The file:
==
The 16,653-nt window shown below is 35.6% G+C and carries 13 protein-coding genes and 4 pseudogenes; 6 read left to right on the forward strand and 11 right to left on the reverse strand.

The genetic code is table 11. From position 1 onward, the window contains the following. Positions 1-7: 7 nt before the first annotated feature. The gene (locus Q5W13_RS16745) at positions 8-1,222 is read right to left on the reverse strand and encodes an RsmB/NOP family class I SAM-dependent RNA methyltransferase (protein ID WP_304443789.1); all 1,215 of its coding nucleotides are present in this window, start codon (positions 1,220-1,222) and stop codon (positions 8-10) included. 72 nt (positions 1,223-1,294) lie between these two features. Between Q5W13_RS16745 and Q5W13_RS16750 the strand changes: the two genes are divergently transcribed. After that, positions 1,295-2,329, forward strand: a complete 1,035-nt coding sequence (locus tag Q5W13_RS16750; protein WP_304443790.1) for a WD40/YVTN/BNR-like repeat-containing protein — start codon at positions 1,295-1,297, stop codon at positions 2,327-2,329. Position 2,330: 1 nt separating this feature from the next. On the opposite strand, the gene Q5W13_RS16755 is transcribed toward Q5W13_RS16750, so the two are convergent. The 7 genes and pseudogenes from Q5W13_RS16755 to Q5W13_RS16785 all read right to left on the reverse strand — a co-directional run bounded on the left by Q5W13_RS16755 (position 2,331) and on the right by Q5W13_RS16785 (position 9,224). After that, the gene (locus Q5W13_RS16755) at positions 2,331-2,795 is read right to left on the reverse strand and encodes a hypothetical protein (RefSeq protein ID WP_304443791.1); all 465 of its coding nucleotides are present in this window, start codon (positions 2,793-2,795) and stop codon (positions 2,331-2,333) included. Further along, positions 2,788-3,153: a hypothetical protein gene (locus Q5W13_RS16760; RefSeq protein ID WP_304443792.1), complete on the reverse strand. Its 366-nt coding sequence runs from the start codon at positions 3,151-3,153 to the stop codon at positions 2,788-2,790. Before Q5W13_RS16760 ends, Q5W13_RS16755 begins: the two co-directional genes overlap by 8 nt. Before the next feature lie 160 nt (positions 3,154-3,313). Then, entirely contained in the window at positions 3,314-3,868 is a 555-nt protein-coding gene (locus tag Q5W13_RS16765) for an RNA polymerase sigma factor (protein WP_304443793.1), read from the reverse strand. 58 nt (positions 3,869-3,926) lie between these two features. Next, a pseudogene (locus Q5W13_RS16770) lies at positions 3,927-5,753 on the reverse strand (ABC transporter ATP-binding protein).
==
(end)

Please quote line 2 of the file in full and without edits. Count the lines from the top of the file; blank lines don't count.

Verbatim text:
The genetic code is table 11. From position 1 onward, the window contains the following. Positions 1-7: 7 nt before the first annotated feature. The gene (locus Q5W13_RS16745) at positions 8-1,222 is read right to left on the reverse strand and encodes an RsmB/NOP family class I SAM-dependent RNA methyltransferase (protein ID WP_304443789.1); all 1,215 of its coding nucleotides are present in this window, start codon (positions 1,220-1,222) and stop codon (positions 8-10) included. 72 nt (positions 1,223-1,294) lie between these two features. Between Q5W13_RS16745 and Q5W13_RS16750 the strand changes: the two genes are divergently transcribed. After that, positions 1,295-2,329, forward strand: a complete 1,035-nt coding sequence (locus tag Q5W13_RS16750; protein WP_304443790.1) for a WD40/YVTN/BNR-like repeat-containing protein — start codon at positions 1,295-1,297, stop codon at positions 2,327-2,329. Position 2,330: 1 nt separating this feature from the next. On the opposite strand, the gene Q5W13_RS16755 is transcribed toward Q5W13_RS16750, so the two are convergent. The 7 genes and pseudogenes from Q5W13_RS16755 to Q5W13_RS16785 all read right to left on the reverse strand — a co-directional run bounded on the left by Q5W13_RS16755 (position 2,331) and on the right by Q5W13_RS16785 (position 9,224). After that, the gene (locus Q5W13_RS16755) at positions 2,331-2,795 is read right to left on the reverse strand and encodes a hypothetical protein (RefSeq protein ID WP_304443791.1); all 465 of its coding nucleotides are present in this window, start codon (positions 2,793-2,795) and stop codon (positions 2,331-2,333) included. Further along, positions 2,788-3,153: a hypothetical protein gene (locus Q5W13_RS16760; RefSeq protein ID WP_304443792.1), complete on the reverse strand. Its 366-nt coding sequence runs from the start codon at positions 3,151-3,153 to the stop codon at positions 2,788-2,790. Before Q5W13_RS16760 ends, Q5W13_RS16755 begins: the two co-directional genes overlap by 8 nt. Before the next feature lie 160 nt (positions 3,154-3,313). Then, entirely contained in the window at positions 3,314-3,868 is a 555-nt protein-coding gene (locus tag Q5W13_RS16765) for an RNA polymerase sigma factor (protein WP_304443793.1), read from the reverse strand. 58 nt (positions 3,869-3,926) lie between these two features. Next, a pseudogene (locus Q5W13_RS16770) lies at positions 3,927-5,753 on the reverse strand (ABC transporter ATP-binding protein).